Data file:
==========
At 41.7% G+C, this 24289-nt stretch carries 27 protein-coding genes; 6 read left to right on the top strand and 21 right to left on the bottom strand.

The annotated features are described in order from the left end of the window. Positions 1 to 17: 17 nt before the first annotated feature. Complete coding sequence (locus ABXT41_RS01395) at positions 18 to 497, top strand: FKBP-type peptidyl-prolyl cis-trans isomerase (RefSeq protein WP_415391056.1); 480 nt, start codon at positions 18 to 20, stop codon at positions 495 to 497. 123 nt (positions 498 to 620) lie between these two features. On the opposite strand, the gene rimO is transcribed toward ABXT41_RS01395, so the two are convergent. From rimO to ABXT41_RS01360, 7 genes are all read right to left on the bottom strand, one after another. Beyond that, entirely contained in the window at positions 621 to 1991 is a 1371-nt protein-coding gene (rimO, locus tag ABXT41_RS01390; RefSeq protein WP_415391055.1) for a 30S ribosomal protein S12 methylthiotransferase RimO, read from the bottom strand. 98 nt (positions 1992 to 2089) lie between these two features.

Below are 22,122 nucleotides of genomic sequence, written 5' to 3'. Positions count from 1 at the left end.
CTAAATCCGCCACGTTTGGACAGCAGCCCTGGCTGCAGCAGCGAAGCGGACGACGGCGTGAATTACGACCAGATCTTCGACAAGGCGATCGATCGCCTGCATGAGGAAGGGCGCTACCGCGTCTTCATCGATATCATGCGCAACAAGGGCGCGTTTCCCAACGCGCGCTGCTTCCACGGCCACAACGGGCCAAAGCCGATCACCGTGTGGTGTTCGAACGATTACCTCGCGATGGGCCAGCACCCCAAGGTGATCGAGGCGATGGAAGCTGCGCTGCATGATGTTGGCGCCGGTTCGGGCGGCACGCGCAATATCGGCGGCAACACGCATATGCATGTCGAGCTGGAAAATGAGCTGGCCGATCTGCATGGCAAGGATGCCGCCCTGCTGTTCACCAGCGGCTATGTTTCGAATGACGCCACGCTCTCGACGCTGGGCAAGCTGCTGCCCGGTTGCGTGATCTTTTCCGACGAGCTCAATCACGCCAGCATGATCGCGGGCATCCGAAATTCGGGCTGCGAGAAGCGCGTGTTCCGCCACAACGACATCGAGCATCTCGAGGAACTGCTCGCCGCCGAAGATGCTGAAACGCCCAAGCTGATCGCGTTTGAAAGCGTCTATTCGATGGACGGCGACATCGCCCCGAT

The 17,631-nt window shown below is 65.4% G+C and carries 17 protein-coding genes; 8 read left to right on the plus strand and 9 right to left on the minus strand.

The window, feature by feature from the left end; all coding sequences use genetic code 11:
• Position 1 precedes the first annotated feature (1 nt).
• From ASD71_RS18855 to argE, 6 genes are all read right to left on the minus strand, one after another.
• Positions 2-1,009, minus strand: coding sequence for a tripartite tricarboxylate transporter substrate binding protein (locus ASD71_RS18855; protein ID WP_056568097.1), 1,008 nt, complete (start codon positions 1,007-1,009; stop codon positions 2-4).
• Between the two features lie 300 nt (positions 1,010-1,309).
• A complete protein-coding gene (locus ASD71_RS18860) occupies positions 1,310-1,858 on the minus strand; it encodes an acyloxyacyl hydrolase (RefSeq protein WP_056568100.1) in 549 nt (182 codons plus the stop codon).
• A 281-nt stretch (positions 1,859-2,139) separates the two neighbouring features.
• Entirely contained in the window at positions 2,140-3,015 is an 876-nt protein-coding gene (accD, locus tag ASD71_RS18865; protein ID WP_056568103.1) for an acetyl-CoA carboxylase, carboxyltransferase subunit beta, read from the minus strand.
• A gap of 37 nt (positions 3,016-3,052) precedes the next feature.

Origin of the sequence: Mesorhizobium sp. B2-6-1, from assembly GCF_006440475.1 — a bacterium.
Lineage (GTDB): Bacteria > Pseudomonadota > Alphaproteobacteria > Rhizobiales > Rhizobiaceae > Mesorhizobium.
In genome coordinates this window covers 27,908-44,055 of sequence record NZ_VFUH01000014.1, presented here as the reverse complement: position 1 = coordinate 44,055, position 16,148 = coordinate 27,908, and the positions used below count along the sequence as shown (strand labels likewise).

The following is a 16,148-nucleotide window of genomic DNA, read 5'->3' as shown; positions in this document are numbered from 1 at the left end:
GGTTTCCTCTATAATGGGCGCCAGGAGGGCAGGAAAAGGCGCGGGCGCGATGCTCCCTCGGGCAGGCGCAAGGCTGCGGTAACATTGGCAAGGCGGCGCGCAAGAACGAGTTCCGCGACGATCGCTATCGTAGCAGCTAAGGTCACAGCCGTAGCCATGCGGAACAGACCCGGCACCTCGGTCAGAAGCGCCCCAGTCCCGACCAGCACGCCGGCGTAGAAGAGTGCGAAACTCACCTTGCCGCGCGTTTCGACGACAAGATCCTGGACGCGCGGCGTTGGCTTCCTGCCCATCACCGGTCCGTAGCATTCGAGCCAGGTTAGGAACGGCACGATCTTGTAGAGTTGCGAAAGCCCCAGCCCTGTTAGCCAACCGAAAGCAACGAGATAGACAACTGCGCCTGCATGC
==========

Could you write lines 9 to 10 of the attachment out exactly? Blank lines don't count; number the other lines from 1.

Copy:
• Positions 2-1,009, minus strand: coding sequence for a tripartite tricarboxylate transporter substrate binding protein (locus ASD71_RS18855; protein ID WP_056568097.1), 1,008 nt, complete (start codon positions 1,007-1,009; stop codon positions 2-4).
• Between the two features lie 300 nt (positions 1,010-1,309).